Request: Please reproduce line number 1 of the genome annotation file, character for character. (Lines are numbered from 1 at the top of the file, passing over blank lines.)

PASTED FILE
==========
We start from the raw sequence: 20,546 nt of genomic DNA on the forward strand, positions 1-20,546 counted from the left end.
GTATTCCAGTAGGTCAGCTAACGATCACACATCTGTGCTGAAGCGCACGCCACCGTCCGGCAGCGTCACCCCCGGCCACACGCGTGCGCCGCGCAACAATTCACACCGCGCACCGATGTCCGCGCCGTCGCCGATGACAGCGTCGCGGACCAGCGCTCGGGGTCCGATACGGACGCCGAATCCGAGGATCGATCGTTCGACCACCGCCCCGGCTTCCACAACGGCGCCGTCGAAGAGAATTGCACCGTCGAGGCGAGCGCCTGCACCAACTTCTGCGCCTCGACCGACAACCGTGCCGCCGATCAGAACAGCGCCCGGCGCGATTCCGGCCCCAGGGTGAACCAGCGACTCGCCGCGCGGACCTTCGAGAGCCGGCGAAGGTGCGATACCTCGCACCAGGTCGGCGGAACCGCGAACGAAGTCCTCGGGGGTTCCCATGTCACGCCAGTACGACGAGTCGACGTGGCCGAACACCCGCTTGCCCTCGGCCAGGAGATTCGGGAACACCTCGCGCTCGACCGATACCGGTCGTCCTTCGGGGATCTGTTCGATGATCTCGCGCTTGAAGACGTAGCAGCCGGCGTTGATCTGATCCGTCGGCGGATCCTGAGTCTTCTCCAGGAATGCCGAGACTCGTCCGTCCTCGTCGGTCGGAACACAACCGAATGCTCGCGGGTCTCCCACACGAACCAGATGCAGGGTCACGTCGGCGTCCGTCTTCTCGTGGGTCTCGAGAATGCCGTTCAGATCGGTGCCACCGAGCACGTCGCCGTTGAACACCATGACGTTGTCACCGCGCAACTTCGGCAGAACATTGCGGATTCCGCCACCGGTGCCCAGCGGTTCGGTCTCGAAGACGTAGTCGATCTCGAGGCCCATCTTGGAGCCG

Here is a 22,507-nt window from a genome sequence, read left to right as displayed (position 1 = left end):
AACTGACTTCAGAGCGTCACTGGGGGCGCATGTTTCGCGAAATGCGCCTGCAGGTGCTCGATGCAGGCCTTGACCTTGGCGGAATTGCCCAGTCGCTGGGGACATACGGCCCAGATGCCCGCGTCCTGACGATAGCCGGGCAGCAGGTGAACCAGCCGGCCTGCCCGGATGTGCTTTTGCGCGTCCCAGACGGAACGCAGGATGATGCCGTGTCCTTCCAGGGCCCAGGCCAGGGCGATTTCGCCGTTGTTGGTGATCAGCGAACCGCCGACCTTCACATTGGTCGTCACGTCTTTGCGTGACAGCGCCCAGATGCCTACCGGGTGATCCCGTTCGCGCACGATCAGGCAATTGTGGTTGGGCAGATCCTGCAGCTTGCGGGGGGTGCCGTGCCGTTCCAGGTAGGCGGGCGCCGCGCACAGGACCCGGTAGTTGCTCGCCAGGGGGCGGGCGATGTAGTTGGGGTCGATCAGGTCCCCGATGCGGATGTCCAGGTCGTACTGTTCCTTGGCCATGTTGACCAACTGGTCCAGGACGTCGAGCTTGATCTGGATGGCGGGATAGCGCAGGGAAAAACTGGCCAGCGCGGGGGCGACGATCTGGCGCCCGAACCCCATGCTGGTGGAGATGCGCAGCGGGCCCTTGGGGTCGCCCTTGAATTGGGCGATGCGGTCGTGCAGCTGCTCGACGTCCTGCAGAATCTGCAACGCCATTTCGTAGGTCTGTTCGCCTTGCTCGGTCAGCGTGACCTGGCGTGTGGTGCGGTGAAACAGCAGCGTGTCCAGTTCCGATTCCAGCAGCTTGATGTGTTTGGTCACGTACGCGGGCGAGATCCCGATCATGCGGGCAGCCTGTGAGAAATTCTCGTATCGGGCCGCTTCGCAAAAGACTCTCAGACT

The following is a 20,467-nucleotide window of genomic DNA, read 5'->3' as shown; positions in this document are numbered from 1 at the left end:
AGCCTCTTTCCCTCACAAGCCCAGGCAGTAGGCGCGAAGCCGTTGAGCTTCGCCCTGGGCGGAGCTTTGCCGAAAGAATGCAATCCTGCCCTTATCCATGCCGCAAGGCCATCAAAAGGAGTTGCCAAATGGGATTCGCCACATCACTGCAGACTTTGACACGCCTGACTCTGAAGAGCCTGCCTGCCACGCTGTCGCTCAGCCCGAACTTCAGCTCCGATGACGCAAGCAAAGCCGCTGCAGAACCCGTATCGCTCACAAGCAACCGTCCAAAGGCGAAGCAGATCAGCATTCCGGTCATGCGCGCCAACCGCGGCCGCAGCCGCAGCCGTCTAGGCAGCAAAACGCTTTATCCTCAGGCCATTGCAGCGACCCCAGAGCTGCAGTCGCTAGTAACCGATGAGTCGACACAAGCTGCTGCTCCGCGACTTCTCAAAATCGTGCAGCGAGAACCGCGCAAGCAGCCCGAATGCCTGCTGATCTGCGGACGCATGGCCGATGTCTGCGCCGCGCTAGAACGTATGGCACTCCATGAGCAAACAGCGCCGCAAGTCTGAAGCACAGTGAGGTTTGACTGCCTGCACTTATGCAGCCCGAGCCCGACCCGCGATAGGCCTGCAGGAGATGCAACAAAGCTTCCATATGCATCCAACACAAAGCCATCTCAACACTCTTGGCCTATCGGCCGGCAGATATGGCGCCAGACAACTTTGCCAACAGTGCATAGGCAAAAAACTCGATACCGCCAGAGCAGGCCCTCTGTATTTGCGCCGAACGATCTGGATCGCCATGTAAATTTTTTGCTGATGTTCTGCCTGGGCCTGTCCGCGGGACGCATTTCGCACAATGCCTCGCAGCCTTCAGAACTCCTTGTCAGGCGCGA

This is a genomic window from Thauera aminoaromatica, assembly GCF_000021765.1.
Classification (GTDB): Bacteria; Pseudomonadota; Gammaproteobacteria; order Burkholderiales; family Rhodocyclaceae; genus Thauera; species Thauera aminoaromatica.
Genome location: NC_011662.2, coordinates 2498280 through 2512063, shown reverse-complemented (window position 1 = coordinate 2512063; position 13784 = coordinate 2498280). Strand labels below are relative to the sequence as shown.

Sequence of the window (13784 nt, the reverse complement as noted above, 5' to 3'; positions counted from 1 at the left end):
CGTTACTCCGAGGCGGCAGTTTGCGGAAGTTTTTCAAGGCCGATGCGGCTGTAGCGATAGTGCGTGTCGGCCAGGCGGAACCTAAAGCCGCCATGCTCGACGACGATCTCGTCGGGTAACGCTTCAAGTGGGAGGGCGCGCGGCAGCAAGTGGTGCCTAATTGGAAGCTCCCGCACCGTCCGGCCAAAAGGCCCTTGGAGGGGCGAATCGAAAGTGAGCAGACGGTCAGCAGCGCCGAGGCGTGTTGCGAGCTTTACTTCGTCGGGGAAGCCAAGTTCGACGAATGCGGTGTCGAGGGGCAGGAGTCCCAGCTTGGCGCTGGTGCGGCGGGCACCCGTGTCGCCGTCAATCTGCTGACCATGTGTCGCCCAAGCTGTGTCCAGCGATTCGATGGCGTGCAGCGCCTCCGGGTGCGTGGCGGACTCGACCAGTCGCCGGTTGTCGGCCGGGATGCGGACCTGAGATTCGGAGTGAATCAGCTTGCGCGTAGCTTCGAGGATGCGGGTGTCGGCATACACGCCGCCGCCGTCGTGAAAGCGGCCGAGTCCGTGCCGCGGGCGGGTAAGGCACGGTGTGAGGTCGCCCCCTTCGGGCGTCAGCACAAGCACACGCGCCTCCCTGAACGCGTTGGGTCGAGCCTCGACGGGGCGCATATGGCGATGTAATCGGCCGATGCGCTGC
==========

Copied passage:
We start from the raw sequence: 20,546 nt of genomic DNA on the forward strand, positions 1-20,546 counted from the left end.